• Market segmentation strategy is narrower in scope. Both cost leadership and differentiation are relatively broad in market scope and can encompass both strategic advantages on a smaller scale.
  • Porter warns that companies who try to accomplish both cost leadership and differentiation may fall into the “hole in the middle”; he notes that specializing is the ideal strategic approach.

Key Terms

  • competitive advantage: Something that places a company or a person above the competition.
  • Market Share: Percentage of a specific market held by a company.

Michael Porter described a category scheme consisting of three general types of strategies commonly used by businesses to achieve and maintain competitive advantage. These three strategies are defined along two dimensions: strategic scope and strategic strength. Strategic scope is a demand-side dimension and considers the size and composition of the market the business intends to target. Strategic strength is a supply-side dimension and looks at the strength or core competency of the firm.

Porter identifies two competencies as most important: product differentiation and product cost (efficiency). He originally ranked each of the three dimensions (level of differentiation, relative product cost, and scope of target market) as either low, medium, or high and juxtaposed them in a three-dimensional matrix. That is, the category scheme was displayed as a 3x3x3 cube; however, most of the twenty-seven combinations were not viable.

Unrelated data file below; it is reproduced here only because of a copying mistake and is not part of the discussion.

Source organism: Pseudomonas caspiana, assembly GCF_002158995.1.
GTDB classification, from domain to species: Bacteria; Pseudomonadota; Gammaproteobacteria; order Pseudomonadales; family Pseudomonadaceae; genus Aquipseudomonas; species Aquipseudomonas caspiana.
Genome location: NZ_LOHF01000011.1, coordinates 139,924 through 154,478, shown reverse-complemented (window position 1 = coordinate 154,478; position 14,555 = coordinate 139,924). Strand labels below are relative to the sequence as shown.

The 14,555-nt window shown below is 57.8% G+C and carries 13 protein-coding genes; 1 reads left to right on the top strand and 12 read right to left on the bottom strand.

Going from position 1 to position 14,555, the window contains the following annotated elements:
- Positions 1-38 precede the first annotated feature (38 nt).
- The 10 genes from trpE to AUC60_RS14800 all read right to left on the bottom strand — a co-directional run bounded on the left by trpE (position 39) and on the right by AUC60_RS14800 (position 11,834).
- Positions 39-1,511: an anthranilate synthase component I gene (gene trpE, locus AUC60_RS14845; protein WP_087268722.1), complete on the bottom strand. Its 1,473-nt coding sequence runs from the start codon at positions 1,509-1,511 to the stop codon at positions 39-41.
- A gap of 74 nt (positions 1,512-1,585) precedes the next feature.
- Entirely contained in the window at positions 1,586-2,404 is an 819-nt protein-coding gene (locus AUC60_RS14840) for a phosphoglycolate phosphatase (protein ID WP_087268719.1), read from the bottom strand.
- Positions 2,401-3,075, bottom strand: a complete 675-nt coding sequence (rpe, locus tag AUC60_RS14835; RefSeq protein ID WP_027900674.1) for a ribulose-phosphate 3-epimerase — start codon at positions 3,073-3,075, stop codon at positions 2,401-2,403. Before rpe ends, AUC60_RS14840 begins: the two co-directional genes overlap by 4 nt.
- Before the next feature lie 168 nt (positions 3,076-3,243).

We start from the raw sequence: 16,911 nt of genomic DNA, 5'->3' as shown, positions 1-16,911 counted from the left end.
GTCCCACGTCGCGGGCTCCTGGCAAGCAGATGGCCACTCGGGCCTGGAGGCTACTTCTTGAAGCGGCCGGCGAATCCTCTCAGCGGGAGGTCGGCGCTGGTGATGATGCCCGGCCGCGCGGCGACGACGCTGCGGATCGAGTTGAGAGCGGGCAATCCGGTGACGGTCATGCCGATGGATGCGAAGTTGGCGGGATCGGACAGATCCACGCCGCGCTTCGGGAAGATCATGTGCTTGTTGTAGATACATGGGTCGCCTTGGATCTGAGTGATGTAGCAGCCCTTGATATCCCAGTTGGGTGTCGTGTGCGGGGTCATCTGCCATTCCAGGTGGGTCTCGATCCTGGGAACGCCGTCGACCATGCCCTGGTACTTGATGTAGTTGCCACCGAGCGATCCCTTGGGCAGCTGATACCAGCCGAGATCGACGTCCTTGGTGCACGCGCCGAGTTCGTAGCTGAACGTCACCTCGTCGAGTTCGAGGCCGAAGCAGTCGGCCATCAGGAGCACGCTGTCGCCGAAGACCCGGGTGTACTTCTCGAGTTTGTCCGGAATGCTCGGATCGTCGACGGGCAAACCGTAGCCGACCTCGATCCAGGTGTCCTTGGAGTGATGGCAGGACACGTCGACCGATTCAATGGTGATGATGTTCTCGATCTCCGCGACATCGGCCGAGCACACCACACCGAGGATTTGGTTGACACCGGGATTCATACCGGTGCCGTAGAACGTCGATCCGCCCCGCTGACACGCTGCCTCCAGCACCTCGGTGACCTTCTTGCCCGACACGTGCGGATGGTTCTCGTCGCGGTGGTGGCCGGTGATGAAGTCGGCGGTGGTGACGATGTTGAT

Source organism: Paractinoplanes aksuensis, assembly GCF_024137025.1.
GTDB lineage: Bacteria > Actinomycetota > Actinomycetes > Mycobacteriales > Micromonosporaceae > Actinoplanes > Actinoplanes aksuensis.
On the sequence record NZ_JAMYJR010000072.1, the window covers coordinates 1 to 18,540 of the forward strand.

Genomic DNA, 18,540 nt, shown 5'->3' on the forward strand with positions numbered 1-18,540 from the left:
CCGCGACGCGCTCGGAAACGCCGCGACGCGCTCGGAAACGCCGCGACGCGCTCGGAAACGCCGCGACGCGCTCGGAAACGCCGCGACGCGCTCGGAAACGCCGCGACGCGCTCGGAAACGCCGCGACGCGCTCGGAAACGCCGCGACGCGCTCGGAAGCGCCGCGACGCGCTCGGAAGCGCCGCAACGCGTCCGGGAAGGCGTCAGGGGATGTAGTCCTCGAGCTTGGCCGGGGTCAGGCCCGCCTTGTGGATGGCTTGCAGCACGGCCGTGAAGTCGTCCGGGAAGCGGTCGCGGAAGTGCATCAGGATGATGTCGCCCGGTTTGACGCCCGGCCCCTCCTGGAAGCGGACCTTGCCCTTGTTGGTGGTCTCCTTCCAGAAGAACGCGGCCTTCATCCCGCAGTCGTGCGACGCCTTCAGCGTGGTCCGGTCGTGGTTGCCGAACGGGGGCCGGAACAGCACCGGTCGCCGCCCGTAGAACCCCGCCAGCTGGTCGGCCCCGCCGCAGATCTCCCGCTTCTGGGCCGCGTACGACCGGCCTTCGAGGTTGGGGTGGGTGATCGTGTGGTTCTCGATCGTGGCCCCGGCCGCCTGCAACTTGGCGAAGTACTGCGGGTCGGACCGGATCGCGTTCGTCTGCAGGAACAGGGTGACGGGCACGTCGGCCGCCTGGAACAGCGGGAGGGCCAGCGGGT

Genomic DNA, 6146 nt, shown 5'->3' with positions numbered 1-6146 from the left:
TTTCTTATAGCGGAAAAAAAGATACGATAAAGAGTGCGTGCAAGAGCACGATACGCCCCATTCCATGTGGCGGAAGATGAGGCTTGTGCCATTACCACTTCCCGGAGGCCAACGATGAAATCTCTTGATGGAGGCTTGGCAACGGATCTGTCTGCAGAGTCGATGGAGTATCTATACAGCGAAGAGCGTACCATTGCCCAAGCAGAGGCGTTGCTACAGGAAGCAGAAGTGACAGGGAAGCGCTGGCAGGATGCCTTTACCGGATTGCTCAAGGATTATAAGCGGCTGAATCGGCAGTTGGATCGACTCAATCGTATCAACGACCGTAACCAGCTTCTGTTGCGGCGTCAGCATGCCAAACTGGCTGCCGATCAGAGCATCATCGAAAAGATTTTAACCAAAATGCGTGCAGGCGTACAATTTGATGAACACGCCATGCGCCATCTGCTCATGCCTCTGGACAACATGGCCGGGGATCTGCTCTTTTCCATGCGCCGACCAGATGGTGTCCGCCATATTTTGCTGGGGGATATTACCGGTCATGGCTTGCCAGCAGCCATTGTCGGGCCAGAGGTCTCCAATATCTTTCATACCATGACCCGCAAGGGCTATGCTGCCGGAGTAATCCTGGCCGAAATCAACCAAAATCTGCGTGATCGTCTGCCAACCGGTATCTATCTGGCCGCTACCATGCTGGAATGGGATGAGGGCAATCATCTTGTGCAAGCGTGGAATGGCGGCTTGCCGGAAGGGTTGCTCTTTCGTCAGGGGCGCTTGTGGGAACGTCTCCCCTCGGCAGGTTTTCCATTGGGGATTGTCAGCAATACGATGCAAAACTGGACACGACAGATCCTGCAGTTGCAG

Cost Leadership, Differentiation, and Market Segmentation

Porter simplified the scheme by reducing it to the three most effective strategies: cost leadership, differentiation, and market segmentation (or focus). He characterizes each as the following:

  • Cost leadership pertains to a firm’s ability to create economies of scale though extremely efficient operations that produce a large volume. Cost leaders include organizations like Procter & Gamble, Walmart, McDonald’s and other large firms generating a high volume of goods that are distributed at a relatively low cost (compared to the competition).